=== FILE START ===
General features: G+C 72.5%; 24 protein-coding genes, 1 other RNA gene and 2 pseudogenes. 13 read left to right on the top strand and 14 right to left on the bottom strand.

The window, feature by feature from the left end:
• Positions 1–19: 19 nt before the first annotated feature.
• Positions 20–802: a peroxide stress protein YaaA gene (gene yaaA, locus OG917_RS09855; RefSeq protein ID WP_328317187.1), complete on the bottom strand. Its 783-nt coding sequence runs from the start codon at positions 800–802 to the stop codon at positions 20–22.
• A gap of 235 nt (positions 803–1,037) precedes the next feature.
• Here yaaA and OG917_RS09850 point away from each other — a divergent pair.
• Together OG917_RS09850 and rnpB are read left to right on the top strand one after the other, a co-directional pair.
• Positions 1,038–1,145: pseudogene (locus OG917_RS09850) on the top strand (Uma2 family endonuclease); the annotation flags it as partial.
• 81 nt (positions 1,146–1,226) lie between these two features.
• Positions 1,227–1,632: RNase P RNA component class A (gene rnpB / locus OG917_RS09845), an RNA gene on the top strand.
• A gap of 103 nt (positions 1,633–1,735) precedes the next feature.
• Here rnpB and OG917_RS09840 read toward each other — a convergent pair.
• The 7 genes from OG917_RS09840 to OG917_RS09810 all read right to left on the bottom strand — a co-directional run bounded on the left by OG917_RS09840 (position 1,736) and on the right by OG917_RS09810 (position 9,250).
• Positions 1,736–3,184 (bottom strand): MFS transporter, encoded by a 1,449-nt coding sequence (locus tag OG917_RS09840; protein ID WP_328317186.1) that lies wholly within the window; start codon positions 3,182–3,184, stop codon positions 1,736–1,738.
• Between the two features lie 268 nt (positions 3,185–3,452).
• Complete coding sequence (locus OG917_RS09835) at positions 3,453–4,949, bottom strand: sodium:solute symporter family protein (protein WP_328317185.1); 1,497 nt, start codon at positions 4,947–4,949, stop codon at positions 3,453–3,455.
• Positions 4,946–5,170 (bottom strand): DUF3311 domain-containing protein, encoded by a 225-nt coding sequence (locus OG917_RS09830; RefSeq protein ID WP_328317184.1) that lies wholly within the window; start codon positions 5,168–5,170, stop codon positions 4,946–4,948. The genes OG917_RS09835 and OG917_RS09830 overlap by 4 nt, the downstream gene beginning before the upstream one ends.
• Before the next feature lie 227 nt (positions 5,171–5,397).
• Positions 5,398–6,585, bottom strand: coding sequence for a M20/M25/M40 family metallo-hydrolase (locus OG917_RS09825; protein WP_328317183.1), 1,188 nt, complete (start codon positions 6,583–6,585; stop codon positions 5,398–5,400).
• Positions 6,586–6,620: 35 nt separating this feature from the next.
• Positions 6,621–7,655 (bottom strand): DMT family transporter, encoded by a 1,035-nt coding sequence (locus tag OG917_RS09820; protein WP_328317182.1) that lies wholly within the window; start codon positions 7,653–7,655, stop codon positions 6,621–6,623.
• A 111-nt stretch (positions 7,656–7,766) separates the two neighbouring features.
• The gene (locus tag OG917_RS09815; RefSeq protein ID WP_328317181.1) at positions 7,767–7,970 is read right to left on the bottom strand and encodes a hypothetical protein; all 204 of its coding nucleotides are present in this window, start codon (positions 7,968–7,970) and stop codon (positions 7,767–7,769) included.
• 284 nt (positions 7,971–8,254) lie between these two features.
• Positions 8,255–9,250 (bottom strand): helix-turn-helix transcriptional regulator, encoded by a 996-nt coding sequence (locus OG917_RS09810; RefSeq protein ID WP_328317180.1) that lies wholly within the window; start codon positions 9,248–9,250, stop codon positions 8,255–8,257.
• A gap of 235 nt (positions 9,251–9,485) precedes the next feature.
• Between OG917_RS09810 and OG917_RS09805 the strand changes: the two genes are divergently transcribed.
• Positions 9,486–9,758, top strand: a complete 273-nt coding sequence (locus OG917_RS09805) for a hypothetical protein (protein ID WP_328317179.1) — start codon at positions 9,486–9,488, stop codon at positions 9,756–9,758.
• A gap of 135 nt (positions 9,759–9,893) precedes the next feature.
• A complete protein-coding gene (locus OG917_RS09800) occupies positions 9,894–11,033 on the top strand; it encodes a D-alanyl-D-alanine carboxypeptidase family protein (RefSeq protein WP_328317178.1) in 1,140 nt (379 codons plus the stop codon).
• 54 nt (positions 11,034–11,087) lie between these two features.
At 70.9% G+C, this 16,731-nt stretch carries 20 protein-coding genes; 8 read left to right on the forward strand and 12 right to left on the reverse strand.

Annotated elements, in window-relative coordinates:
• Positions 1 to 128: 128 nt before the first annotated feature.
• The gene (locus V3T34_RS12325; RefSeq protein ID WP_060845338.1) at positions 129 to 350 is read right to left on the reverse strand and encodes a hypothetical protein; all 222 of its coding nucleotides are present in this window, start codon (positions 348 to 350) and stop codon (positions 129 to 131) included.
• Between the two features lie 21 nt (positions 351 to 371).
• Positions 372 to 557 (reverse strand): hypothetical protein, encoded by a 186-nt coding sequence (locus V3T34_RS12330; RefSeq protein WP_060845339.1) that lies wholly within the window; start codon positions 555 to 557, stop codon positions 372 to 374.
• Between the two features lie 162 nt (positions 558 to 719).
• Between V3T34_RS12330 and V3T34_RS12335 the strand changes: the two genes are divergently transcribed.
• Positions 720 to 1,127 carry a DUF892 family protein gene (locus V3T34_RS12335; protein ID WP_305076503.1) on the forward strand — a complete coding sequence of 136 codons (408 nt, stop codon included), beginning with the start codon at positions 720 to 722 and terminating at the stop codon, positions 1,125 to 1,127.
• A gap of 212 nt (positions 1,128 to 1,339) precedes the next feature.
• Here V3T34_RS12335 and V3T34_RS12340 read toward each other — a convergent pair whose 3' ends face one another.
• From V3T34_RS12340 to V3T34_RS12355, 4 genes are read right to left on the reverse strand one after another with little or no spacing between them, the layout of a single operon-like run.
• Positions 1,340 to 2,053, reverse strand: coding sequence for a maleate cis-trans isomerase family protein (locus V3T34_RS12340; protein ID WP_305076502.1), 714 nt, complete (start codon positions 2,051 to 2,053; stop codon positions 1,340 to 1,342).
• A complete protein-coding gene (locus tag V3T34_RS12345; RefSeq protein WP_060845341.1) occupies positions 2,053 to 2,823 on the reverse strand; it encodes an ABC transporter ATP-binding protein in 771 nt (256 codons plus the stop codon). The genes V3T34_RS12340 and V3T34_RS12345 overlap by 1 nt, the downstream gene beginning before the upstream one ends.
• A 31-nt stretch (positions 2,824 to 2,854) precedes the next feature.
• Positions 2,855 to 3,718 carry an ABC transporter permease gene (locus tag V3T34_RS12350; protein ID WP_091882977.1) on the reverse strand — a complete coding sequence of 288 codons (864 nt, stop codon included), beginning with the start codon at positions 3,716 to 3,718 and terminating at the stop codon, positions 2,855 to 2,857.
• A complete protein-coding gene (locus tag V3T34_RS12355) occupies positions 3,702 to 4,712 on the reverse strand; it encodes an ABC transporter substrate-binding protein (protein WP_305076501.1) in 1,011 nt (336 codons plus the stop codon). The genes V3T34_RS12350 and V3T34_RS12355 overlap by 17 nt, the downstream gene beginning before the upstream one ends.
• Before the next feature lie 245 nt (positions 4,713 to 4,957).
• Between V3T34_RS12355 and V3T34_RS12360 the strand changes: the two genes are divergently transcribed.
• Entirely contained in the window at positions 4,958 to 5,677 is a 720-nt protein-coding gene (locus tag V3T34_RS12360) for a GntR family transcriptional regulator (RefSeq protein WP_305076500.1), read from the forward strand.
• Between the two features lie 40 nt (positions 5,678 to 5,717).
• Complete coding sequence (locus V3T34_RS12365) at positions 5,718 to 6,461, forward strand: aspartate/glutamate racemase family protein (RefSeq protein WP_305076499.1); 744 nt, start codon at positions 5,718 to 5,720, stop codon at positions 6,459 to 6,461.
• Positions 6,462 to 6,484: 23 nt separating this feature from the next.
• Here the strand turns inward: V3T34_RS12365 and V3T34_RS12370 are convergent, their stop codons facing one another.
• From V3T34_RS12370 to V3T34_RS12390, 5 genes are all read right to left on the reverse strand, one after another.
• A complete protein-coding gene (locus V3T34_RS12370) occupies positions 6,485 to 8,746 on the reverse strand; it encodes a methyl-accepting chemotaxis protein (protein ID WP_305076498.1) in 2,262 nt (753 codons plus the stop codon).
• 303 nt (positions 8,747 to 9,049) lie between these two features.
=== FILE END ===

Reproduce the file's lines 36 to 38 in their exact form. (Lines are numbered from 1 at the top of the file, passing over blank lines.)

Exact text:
• Between the two features lie 21 nt (positions 351 to 371).
• Positions 372 to 557 (reverse strand): hypothetical protein, encoded by a 186-nt coding sequence (locus V3T34_RS12330; RefSeq protein WP_060845339.1) that lies wholly within the window; start codon positions 555 to 557, stop codon positions 372 to 374.
• Between the two features lie 162 nt (positions 558 to 719).